The last time you went to a play, you may not have been in a theater. You may have been in a theatre. You may have seen a theatre company, not a theater company.
Last week, in fact, I saw a play that Banyan Theater produced in the Cook Theatre.
You may not have noticed the spelling. If you noticed, you probably didn't much care.
But people who are involved with theater, or who write about theater, think hard about such matters. Some of them even have pretty strong opinions about it.
Jerry Finn is one of them. He's the founder and artistic director of Sarasota's Banyan Theater. He's adamantly in favor of -er.
"It's the way I grew up," he said. "When I was growing up in theater, -er was the American spelling, and -re was the English spelling."
Still, Finn allows that the vast majority of companies around the country use -re.
Jeffrey Kin, the artistic director of the Players Theatre in Sarasota, is every bit as attached to the -re as Finn is to the -er.
"I'm a believer in -re," Kin said. "To me, -re is live theatre, -er is a movie theater."
Kin inherited the name Players Theatre, but it was under his watch that the company opened its Backstage Theatre. Board members had urged him to use the -er spelling for that space, which would have meant there was a theater inside a theatre.
Throughout most of its history, Manatee Players avoided the whole question. But last year it opened the Manatee Performing Arts Center, which includes the Bradenton Kiwanis Studio Theater.
Rick Kerby, the producing artistic director of Manatee Players, is one of the few theater people who don't have strong feelings about the spelling. In fact, until I told him how it's spelled on the company's website, he didn't even realize that his own space was a theater, not a theatre. There was no discussion about it that he knows of. Probably, he said, whoever wrote the name of the space the first time spelled it "theater," and no one cared enough to argue.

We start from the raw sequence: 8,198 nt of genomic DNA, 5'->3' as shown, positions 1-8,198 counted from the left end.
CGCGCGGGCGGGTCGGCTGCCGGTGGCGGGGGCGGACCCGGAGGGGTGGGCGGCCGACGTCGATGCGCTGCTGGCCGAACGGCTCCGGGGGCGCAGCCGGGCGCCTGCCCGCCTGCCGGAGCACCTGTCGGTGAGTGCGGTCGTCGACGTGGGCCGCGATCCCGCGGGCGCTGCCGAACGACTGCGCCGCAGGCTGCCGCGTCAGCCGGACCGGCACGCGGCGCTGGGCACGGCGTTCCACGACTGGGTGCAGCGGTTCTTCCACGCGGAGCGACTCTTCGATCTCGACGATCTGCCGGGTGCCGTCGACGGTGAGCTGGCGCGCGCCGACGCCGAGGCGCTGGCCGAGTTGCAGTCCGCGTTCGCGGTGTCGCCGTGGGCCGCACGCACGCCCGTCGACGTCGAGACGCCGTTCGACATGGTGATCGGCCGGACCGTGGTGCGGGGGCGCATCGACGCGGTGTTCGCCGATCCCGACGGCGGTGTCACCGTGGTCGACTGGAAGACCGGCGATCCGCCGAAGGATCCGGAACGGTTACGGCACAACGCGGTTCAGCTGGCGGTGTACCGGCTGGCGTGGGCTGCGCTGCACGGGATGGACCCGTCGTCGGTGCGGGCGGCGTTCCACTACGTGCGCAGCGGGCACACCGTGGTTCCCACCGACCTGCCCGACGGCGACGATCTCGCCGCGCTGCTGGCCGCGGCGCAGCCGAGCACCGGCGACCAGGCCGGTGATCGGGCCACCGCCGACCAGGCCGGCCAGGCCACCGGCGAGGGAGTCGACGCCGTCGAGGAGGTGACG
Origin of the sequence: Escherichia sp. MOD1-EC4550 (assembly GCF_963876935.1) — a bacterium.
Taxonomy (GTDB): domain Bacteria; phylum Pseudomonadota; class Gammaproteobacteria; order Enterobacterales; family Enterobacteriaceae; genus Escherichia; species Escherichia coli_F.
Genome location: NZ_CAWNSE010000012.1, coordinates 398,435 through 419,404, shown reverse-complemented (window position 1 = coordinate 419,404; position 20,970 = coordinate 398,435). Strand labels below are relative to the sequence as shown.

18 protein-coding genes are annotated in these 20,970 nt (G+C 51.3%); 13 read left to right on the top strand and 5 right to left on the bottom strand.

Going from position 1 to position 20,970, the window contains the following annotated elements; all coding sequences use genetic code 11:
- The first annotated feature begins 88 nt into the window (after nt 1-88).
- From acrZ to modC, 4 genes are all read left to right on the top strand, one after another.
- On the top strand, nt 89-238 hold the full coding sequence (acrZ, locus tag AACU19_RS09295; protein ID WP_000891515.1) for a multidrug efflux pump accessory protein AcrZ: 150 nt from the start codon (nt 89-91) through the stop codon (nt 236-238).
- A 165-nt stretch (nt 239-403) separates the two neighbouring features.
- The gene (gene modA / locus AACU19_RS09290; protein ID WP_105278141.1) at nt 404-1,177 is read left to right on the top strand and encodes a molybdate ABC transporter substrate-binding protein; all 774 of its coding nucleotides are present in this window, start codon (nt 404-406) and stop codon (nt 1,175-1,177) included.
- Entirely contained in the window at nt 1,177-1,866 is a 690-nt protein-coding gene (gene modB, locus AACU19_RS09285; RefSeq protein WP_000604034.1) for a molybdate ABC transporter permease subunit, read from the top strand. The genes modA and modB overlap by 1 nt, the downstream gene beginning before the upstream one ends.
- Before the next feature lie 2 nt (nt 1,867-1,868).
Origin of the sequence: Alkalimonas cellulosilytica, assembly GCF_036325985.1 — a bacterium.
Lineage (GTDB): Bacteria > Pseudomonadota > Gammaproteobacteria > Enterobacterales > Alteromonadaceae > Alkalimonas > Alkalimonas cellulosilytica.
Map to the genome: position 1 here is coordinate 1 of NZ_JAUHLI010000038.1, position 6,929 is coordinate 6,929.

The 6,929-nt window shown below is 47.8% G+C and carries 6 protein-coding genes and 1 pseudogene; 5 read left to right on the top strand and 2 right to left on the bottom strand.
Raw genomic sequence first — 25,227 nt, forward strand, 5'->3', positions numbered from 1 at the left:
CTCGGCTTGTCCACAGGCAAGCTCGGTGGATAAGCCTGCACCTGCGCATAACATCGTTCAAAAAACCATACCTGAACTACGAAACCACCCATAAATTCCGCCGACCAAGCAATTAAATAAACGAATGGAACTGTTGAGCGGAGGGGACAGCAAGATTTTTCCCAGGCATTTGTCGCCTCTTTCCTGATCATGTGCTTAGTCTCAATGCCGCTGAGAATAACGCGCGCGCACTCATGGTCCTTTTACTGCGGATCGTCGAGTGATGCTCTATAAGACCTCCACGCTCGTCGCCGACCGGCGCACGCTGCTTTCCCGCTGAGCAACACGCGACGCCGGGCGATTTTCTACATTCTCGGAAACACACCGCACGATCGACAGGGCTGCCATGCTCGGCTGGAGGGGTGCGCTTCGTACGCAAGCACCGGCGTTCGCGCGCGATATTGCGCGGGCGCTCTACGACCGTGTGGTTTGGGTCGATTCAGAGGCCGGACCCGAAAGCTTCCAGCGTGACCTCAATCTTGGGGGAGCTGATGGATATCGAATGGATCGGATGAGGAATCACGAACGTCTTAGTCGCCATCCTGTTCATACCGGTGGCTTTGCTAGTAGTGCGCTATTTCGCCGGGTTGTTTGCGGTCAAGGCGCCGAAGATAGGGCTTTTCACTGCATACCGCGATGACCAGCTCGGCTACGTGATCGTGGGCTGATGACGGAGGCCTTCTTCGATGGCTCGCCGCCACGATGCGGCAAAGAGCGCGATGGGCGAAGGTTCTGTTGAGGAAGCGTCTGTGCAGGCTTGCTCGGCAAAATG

For my job, style rules dictate that I use the -er spelling (which I prefer, in case anyone asks) unless there's an exception in a proper name that uses -re.
It was easier at another paper I wrote for, where I was always supposed to spell it -er, even when referring to a company whose name was officially -re.
It's hard to keep track. I'm sure I sometimes get it wrong. It's Asolo Repertory Theatre, Florida Studio Theatre, Theatre Odyssey. The Cook, Mertz, Keating and Gompertz are all theatres. But Banyan Theater and the Bradenon Kiwanis are theaters.
In St. Petersburg, American Stage Theatre Company is a few blocks from the Mahaffey Theater.
In Tampa, Jobsite Theater Company just produced a show at the Jaeb Theater. Tampa Repertory Theatre performs at the Hillsborough Community College Studio Theatre.
David Jenkins, the artistic director of Jobsite Theater, said the people in his company put a lot of thought into the spelling. They went with -er because they wanted a more blue-collar feel, to mesh with the word "Jobsite" and to make the art form seem more approachable. And, it's the standard American spelling.
Still, he said, nine times out of 10, people use the -re spelling when they refer to his company.
"I'm never going to go on a warpath about it," he said, "because that would just be silly, and something only someone who spells it 'theatre' would do."
He was, in case it's not obvious, making a joke with that last comment. But some people genuinely find the -re spelling insufferable.
"I do think it's pretentious," said Banyan Theater's Finn. "I think it's the theater equivalent of spelling 'center' with an -re."
Of course, a lot of words that end in -er in American English end in -re in British English. Somber/sombre, liter/litre, luster/lustre. So you could look at the use of -re as an affected Anglicism, a sign of an inferiority complex in the American theater world.
There are also people who maintain that a theatre is performing arts company, and a theater is the building the company performs in.
C. David Frankel, the artistic director of Tampa Repertory Theatre, said he chose -re for aesthetic reasons.
"To me, the -re ending made the word look more open," he said. "The -er ending turned back on itself. It was closed off. So, I associated 'theatre' with an expanding and expansive view."
One of the country's most famous theaters, the Guthrie in Minneapolis, actually changed from -re to -er in 1970. It had moved into a building that had "center" in its name, and the company decided that it would be weird to have a theatre with an -re in a center with an -er.
Does it really matter? Not much. Still, the question still evokes some strong opinion among theater/theatre folk.
"It's something we all think about," the Players Theatre's Kin said. "But I don't think people are going to get into fist-fights over it."
Marty Clear, features writer/columnist, can be reached at 941-708-7919. Follow twitter.com/martinclear.